Nothing to be Tricked about…

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This prompt is a bit difficult to sink my teeth into, but I am going to try to teleport back to the States for the trick a treating.

Halloween is still novelty and at infantile stage here in the United Arab Emirates, even though I saw some costumes and scary masks displayed in the shops, I observed that it is mainly people of Western culture that ventured to those aisles.

With the insularity of inhabitants in this place, my presumption is that the parents will be filling their children’s candy bags themselves. I am doubtful that there will be much knocking on doors going on.

On the other hand, let me let you in on a secret, if the truth be told, we African Nations are not particularly fond of celebrating Halloween.

Ha! It almost seems as if we are inviting the trouble of the dead and buried by doing so πŸ˜‰

Hei! Biko kwa! (I speak in my vernacular to help you understand the seriousness of the affair), why would we want to go invoking the spirit of the dead who should be resting very well in peace?

Mbanu!

May All the Saints please remain nicely hallowed in their allotted portions at the cemetery.

Nonetheless, since I like the kids in the neighbourhood, if I were in the States, I shall spare them some candies the following day when all the saints have gone back quietly to their various abodes πŸ˜‰

Enjoy the short skit below.

Quick Glossary:

Ha! An exclamation in this case meaning ‘What!’

Hei! Another exclamation like ‘Oh dear’

Biko kwa: Please/I beg your pardon.

Mbanu. NO, indeed!

Β© Jacqueline Oby-Ikocha

In response to The Daily Post prompt Trick or Trick

Let’s imagine it’sΒ Halloween, and you just ran out of candy.Β If the neighborhood kids (or anyone else, really)Β were to truly scare you, what trick would they have to subject you to?

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36 thoughts on “Nothing to be Tricked about…

  1. I like the history of Halloween, posted about it today. It’s an ancient old tradition that goes deep, very deep and far back. Halloween today is just for kids, there is no celebration anymore, most kids don’t even know what it is about. It’s a candy collecting event.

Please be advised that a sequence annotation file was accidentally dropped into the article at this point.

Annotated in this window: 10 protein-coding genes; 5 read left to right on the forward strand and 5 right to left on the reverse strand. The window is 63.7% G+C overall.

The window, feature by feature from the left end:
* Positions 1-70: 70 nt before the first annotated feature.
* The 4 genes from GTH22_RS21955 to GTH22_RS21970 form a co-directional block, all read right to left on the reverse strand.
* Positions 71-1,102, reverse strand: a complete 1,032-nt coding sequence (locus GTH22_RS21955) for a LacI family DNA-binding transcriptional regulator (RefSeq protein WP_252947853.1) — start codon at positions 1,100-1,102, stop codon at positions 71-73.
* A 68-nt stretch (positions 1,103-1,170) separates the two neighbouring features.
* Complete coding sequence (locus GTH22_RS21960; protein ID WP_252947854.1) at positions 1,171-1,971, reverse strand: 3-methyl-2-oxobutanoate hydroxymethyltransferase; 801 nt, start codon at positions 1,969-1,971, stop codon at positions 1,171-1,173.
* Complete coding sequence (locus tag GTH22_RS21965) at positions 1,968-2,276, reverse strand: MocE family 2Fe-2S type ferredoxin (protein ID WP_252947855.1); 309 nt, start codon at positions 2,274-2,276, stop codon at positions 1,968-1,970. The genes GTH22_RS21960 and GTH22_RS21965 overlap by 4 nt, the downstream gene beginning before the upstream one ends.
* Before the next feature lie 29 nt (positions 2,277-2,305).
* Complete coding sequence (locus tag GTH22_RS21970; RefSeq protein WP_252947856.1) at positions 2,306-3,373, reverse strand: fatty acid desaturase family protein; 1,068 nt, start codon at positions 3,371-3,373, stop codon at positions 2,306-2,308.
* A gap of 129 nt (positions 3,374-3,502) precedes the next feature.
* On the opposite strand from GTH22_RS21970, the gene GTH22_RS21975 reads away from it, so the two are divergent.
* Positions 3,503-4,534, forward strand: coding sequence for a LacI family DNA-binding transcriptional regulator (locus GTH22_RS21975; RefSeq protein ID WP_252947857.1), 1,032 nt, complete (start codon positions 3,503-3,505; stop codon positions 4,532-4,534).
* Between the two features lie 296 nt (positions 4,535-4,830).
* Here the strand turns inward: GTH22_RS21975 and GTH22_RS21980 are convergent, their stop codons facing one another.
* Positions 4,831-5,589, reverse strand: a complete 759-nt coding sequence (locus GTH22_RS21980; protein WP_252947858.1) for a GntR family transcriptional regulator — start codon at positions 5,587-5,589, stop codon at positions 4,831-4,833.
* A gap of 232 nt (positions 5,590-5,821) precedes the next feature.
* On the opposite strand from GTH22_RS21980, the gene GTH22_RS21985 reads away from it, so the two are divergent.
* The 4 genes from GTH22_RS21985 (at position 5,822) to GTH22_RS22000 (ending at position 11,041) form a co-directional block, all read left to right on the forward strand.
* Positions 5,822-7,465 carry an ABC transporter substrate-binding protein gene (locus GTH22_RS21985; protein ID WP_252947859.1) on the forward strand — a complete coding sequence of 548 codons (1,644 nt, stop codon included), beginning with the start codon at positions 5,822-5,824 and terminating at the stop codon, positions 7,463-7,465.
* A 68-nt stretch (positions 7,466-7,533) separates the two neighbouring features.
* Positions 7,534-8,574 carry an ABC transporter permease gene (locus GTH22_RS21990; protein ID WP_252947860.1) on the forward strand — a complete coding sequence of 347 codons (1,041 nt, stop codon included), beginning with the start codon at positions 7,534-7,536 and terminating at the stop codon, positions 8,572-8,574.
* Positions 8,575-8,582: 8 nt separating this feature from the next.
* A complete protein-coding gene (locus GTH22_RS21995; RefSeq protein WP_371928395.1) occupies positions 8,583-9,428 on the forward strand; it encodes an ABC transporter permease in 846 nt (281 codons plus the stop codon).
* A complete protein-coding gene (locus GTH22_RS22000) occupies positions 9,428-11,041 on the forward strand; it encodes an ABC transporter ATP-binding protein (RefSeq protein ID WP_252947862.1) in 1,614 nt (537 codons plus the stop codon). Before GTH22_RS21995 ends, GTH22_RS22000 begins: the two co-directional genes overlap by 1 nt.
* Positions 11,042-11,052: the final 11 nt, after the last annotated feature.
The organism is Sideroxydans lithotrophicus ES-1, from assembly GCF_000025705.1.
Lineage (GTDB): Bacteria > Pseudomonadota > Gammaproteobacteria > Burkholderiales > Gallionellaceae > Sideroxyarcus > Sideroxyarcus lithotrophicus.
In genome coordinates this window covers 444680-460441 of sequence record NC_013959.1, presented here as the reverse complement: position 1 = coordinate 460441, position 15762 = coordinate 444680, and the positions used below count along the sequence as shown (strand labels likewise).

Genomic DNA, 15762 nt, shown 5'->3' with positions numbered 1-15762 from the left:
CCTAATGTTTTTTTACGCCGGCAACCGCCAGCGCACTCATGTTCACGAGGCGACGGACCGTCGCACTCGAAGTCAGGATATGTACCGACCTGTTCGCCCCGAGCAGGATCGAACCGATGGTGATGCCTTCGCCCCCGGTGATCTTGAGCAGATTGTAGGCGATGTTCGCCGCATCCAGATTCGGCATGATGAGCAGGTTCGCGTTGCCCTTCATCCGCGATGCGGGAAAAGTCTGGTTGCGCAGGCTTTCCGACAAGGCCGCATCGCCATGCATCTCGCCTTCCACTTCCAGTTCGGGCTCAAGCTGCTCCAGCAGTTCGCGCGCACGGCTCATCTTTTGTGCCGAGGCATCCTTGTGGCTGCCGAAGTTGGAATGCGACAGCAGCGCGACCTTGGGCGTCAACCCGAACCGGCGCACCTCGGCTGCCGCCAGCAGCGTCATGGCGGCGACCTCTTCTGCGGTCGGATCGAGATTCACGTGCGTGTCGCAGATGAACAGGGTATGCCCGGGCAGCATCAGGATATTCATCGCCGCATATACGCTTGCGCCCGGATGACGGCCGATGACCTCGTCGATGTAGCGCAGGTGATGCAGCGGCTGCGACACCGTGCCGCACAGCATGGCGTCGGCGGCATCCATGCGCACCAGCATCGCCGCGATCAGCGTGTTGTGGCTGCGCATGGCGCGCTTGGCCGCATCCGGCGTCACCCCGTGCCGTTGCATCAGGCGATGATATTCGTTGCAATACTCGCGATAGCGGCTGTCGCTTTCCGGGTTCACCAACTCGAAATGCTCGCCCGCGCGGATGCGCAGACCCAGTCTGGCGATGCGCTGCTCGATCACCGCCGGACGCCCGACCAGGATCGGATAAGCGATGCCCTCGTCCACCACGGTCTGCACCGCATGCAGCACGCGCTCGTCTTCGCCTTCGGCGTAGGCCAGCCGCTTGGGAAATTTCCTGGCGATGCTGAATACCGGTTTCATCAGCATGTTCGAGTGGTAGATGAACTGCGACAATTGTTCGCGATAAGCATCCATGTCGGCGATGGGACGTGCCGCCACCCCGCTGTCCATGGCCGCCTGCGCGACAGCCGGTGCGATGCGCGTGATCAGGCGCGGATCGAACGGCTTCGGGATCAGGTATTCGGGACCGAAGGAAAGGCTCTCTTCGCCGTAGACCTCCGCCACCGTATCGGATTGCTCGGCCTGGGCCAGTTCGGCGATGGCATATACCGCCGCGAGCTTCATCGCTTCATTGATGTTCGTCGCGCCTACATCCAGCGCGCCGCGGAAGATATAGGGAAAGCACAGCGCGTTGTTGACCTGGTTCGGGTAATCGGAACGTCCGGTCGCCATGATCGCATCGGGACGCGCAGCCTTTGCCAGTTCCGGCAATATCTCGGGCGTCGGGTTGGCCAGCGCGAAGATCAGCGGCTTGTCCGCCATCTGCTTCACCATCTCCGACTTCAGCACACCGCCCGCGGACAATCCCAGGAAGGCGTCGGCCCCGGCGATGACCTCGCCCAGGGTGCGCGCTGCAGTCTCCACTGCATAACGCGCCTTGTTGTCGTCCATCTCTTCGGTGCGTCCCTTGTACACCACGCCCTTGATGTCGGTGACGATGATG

Liked by 3 people

  2. Yea, here in the US we have made Halloween into a candy-getting event for the kids. Halloween is supposed to be about the dead coming to get treats so they can go back to their graves happy. But we dress up like princesses and clowns who are still alive. The significance has gone. The trick was supposed to be that if someone did not give the “trick or treater” some candy, we could throw raw eggs at their house. Hahaha. Of course, we were too poor to throw our eggs at anybody. I don’t think of the supposed “dead” souls as “the devil” like it says in your video, as good people die, too. It is supposed to be good, kinda scary fun where folks get a chance to be outrageous once a year with kids getting as much candy as possible.

    Liked by 2 people

  3. Halloween appears to be a fun-festival, and to be truthful, I am fond of zombies and other under worldly creatures – they are a lot funnier than normal, serious people like us. When kids dress up like them, they are funnier and cuter still. So I love Halloween.

    Liked by 2 people

  4. That is true, Halloween isn’t one for some African nations but that is all changing now with expat and intermarriages. My girls had fun carving pumpkins and handing out candies before setting out on their own trick or treating…only day of the year that’s socially acceptable to bang onneighbours’ doors

    Liked by 1 person

  5. Pingback: The Liebster Award Round Ten! | blabberwockying!

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